Should taxpayers still be making Section 280C elections?

Sec. 280C is intended to prevent a taxpayer from taking a Sec. 41 research credit and a Sec. 174 deduction based on the same expenses. Qualified research expenses (QREs), which are used for the research credit, are a subset of Sec. 174 expenses, so a taxpayer may have Sec. 174 expenses that aren’t QREs. In the past, Sec. 280C required that the amount of QREs included in a Sec. 174 deduction must be reduced by the amount of the research credit the taxpayer claimed in the same tax year. Taxpayers are allowed to make an election to take the entire Sec. 174 deduction and reduce the amount of their research credit instead, which is a choice that many taxpayers have historically made.

Starting in 2022, Sec. 280C requires that if the amount of the Sec. 41 research credit exceeds the “amount allowable as a deduction” for research expenses, the amount chargeable to capital account shall be reduced by the amount of the excess. This suggests that only the amortizable portion of the research expenses capitalized under Sec. 174 is considered “an amount allowable as a deduction” under Sec. 280C. If that’s the case, taxpayers no longer have to reduce amortization deductions of capitalized Sec. 174 expenses by the amount of the research credit, and instead, they only have to reduce the deduction if the amount of the research credit exceeds the amortizable amount of the Sec. 174 deduction. This may make the research credit more valuable to many taxpayers. Taxpayers will have to reconsider their approach to Sec. 280C starting in 2022, and the benefits of making an election will vary for different taxpayers depending on their circumstances.

Which research-related costs should be allocated under Section 174?

Indirect costs are costs incurred in relation to research activities but not the direct result of research activities. Common examples include overhead costs and wages. While indirect costs are subject to Sec. 174, it’s unclear which indirect costs Sec. 174 applies to. Like other areas related to R&E expenses, documentation will be important in determining which indirect costs need to be allocated. Unfortunately, the IRS hasn’t published guidance on which indirect costs need to be allocated to Sec. 174, and there’s no prescribed method for doing this allocation. Indirect costs will need to be addressed with every Sec. 174 calculation, so taxpayers should budget the time to evaluate the facts and circumstances relevant to the indirect expenses they incur in their R&E activity and identify a reasonable method for allocating those costs.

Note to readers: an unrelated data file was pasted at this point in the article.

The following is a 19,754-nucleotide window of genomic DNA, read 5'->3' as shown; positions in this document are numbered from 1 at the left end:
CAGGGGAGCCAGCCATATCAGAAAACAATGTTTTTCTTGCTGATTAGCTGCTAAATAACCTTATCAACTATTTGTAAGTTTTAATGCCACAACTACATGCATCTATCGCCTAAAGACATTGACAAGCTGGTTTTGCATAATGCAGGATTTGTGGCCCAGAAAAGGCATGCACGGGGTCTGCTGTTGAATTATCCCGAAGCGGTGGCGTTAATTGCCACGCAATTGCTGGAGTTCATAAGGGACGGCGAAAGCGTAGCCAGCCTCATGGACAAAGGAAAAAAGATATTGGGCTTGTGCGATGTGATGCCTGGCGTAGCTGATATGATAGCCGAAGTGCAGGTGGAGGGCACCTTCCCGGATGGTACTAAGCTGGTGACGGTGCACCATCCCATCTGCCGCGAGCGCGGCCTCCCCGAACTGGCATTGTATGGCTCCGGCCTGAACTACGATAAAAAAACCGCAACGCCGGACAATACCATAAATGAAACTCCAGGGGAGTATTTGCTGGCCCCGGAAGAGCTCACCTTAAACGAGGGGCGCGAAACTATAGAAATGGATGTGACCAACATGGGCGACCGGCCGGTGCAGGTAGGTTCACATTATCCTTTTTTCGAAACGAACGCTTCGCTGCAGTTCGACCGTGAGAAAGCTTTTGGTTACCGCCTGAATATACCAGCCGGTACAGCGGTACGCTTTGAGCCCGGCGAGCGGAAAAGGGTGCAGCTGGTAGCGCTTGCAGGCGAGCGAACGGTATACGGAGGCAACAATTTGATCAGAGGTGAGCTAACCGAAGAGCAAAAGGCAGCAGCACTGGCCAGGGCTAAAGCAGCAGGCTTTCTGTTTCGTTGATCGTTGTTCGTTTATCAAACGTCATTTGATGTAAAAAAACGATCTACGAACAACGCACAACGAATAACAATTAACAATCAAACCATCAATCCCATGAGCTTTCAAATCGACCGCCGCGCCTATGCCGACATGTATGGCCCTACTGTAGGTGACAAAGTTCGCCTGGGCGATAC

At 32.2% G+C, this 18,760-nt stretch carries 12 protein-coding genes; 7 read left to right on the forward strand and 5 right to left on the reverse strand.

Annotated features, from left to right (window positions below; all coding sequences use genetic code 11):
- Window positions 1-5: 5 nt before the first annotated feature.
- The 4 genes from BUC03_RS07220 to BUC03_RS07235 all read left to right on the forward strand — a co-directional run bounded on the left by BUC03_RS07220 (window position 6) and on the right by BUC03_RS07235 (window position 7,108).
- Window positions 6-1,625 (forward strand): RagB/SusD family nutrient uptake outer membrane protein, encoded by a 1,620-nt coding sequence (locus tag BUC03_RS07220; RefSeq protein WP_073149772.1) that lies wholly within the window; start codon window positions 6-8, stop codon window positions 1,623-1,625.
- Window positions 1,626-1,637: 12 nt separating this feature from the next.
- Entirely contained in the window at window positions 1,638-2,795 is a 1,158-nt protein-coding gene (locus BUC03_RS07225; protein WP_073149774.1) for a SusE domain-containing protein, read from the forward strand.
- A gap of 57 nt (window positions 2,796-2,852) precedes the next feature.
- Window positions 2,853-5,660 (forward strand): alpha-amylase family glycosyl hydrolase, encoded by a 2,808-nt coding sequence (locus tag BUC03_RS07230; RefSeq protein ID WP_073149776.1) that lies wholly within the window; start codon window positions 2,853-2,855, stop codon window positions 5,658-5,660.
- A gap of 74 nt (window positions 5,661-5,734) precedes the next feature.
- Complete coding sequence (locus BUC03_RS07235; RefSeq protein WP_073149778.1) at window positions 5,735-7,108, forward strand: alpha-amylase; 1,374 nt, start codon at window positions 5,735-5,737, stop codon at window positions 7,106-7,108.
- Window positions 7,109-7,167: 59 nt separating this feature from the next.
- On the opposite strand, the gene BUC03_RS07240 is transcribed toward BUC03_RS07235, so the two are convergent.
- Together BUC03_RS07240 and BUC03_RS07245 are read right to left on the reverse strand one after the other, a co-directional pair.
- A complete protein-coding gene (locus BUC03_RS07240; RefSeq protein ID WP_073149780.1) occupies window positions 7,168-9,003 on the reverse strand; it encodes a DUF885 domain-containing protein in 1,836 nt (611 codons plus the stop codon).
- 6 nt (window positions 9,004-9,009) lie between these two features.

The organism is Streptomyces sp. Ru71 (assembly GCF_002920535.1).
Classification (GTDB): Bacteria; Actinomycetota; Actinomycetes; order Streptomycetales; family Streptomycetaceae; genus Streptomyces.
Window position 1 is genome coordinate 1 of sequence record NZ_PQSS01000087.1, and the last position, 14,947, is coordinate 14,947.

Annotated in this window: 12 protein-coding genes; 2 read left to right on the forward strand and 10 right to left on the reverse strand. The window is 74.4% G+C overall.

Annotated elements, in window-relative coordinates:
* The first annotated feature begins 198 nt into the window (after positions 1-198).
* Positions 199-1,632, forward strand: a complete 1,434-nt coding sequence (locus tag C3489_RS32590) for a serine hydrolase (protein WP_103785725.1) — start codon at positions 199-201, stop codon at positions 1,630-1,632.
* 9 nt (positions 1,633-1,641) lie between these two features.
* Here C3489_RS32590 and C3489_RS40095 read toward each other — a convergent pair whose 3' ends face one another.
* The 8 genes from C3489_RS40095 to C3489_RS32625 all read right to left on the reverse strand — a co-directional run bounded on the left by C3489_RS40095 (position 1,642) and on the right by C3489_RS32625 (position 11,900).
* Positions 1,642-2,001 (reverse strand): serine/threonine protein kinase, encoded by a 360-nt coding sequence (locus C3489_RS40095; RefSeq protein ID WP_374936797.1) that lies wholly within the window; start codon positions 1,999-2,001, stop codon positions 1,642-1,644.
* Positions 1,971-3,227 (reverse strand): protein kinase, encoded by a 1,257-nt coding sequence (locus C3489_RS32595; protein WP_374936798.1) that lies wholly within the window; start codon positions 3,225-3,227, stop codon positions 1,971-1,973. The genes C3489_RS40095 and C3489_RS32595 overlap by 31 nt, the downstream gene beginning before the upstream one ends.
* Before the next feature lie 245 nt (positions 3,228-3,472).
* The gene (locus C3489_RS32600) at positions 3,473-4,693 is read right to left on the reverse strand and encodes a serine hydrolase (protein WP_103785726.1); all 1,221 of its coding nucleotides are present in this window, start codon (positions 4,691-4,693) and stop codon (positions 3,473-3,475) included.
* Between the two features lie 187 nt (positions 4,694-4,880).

Additional Section 174 considerations for mergers and acquisitions

Taxpayers involved in mergers and acquisitions starting in 2022 and beyond will have to consider the implications of Sec. 174. Because there is little IRS guidance on the new rules, parties to a transaction should negotiate around the possibility that future guidance changes their pre-closing tax liabilities. Some questions parties should consider during negotiations are how changes to pre-closing tax liabilities will be shared, who will be responsible for filing an amended return, and whether Sec. 174-related tax adjustments have been recorded in the target’s financial statements and how they would impact expectations and representations.

Taxpayers involved in mergers and acquisitions starting in 2022 and beyond will have to consider the implications of Sec. 174.

What should taxpayers do now?

Now is the time for taxpayers to act. There are many unanswered questions related to the new Sec. 174 rules, and determining the best path to address those questions may take significant time and planning for some taxpayers with R&E expenses. Our professionals can help taxpayers navigate the Sec. 174 gray areas and determine the best approach to handling R&E expenses for their business.